The phrase “website downtime” refers to the inability of web visitors to properly interact with your site. This can mean parts of your site remain “up” (visible) but with errors and bugs, or it can mean your entire site goes “down” (your URL won’t load at all) when a visitor attempts to navigate there. In either case, today’s digitally-driven marketplace has less and less tolerance for poorly operable or inoperable websites.
In this post, learn what the true impact may be for your business if your website goes down.
An Industry-Wide Look at Site Downtime
For medium to large businesses (those with 1,000 or more employees), just one hour of website downtime can equate to $100,000 in financial losses for all the reasons listed here and then some. For smaller companies, the losses can quickly add up to bankruptcy. Overall, site downtime is one of the most costly expenses companies face today.
Common Reasons Why Websites Go Down
Some of the reasons why your website might go down will be within your power to control. Others, such as extreme weather and other natural or manmade disasters, may be beyond your control. The key is to control what you can as much as you can to minimize the risk of site downtime.
What You Can Do To Minimize Downtime
One of the most important actions you can take to minimize downtime is to ensure you have sufficient bandwidth to handle even the heaviest traffic (if you have ever read a headline that says “Such-and-So-Personality ‘Broke the Internet’,” it was probably a bandwidth-traffic issue that caused it).
Having backup servers can also ensure your site downtime is minimal – think of this like having a backup power generator in case your electricity goes out. You can also be sure your hosting provider can back up any guarantees of 99.9 percent uptime before you sign a contract for service.
Finally, your data security is a key component of protecting your site from the negative impact of spyware, viruses and hackers.
5 Key Ways Your Business is Impacted by Website Downtime
Here are five of the most costly losses your business can experience if your site doesn’t load properly or at all.
Impact #1: Lost First Impressions
For repeat visitors who experience a temporary outage with your site, they will likely return again because they had a positive previous experience with your brand. But for first-time visitors who encounter a site that is not functioning, they likely will not be back….ever.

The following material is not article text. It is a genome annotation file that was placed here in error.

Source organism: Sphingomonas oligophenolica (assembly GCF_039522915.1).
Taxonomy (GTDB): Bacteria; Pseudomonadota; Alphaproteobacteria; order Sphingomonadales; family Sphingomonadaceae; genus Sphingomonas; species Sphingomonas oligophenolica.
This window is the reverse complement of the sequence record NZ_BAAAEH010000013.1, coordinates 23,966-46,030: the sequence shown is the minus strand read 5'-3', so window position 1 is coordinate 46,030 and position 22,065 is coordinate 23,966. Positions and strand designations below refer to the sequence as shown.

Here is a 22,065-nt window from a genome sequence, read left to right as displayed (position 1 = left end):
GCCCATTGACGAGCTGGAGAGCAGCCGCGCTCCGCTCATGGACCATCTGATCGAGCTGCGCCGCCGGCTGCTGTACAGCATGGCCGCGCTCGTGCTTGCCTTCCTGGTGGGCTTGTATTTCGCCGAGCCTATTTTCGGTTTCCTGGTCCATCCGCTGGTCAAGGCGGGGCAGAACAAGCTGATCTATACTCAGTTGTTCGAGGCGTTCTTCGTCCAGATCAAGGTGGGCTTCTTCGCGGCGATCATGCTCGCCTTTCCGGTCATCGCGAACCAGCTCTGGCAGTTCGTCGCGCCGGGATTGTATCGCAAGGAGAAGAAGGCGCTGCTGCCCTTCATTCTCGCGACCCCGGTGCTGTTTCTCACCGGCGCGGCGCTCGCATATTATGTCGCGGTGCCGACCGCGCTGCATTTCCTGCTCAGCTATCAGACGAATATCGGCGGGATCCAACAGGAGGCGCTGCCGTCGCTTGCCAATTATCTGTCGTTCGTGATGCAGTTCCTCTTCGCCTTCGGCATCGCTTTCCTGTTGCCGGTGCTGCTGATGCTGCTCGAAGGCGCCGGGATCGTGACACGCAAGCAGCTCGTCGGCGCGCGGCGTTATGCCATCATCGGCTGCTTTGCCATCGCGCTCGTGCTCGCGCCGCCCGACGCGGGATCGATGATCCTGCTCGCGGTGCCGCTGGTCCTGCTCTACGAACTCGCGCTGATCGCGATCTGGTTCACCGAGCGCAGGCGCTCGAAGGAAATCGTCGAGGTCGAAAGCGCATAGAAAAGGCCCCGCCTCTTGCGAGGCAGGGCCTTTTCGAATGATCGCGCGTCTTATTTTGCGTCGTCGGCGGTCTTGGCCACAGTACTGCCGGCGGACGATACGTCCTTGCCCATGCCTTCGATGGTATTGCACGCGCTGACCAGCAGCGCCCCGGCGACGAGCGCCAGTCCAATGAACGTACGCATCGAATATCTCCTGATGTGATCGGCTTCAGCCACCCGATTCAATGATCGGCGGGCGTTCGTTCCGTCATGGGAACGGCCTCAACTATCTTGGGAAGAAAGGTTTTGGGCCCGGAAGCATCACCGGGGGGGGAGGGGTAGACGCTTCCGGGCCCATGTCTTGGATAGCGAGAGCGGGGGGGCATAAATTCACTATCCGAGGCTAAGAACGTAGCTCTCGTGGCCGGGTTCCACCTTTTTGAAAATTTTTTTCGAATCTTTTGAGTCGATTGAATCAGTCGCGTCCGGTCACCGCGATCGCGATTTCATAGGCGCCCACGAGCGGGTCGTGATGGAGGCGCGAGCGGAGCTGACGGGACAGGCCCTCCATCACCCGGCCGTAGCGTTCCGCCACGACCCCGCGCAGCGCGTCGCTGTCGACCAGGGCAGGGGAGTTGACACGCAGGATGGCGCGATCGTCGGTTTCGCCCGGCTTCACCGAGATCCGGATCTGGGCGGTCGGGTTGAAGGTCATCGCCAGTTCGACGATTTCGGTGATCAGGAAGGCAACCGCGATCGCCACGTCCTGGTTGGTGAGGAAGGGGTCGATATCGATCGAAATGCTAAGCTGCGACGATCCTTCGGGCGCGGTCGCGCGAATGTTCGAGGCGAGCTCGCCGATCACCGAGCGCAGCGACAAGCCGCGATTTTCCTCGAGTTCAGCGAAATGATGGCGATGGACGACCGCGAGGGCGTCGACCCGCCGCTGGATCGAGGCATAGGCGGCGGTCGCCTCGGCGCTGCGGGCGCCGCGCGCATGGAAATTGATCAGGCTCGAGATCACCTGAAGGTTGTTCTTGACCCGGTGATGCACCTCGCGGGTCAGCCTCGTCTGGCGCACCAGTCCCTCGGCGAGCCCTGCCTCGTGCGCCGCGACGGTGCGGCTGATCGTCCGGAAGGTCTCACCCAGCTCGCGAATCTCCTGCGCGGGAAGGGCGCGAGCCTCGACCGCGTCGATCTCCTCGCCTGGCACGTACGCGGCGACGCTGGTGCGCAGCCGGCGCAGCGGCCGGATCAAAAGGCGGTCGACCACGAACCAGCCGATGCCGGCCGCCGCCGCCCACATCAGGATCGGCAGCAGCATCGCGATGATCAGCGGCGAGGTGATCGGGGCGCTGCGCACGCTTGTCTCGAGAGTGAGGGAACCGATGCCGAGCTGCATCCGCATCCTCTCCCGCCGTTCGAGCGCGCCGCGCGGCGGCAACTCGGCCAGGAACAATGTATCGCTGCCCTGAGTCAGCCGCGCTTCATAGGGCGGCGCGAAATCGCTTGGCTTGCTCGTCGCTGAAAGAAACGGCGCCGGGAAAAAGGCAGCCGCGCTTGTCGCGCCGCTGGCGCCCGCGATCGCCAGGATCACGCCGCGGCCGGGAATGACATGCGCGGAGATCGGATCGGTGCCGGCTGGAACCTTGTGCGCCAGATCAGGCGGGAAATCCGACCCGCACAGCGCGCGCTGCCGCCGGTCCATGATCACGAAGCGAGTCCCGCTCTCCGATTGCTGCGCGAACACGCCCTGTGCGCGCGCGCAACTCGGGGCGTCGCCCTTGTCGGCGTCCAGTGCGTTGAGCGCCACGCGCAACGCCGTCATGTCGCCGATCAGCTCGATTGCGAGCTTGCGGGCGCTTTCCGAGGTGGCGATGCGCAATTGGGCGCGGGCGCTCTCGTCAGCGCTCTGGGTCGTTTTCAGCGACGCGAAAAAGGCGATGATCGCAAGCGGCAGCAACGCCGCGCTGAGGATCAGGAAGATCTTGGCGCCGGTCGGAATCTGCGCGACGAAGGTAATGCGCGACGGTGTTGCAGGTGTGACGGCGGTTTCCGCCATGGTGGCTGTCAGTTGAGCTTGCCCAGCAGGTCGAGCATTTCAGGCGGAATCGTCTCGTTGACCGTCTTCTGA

Why is this so critical? The answer is simple: a first-time visitor is gold. Simply attracting more inbound traffic is the single greatest challenge most businesses with an e-commerce element face. So if you do have the great good fortune to attract a new visitor, you don’t want to lose them to site downtime!
Impact #2: Lost Sales
Greeting an incoming customer with a non-functional website is the equivalent of locking your front door and hanging an “Open for Business” sign in the window. This “come closer-go away” message will be interpreted by your visitors as “go away” and they may not come back, especially if this is their first visit.
You can get an idea of what a day of downtime will cost you by looking back at daily sales averages for the last 30 days. Then divide an average day by 24 hours (or the hour time span during which most of your sales occur) to get an idea of cost per hour.
Impact #3: Lost Overhead
Depending on how your business is structured and which parts of your website are affected by slow performance or downtime, you may find yourself with an expensive workforce sitting around twiddling their thumbs during work hours. Here, you are paying them to wait until your site comes back up. For that matter, you are paying yourself to wait as well, and you are likely paying an information technology professional to try and get your site back up.
So here your lost dollars come from employee paychecks, your own salary and any costs associated with fixing your website.
Impact #4: Lower Search Engine Rankings
The more your site is slow or inoperable, the lower your browser search result ranking will go, especially on Google, where algorithms give precedence to fast-loading sites with optimal up-time. When you display lower in the search engine rankings, your website generates less organic inbound traffic. If you are running online ad campaigns, your bids will get lower preference than a site with higher up-time.
Impact #5: Lost Data
There are many reasons that your website may start performing poorly, running slowly or simply going down. One of those reasons is compromised data. If your site has contracted a virus or one of your employees has downloaded malware by mistake, this can take your site down or cause it to run slow enough that visitors and customers get impatient and leave. Even worse, you may later discover your sensitive data has been breached or hacked and you now have a messy cleanup on your hands.
There are many grades of computer malware and viruses, but the worst can actually steal and then destroy data and even wipe your hard drive. The losses from this kind of breach can be incalculable and, for some businesses, it can take them out of the game permanently.
When you truly understand the costs of site downtime, the costs of preventing downtime seem much more reasonable. Once you have bolstered your IT infrastructure to guard against threats from the outside in, you can train your employees on how to safely download and use software to protect your site from inside-out threats. By taking the time to educate your staff and improve your site security and operation, you open your doors for more new visitors, more sales and more success.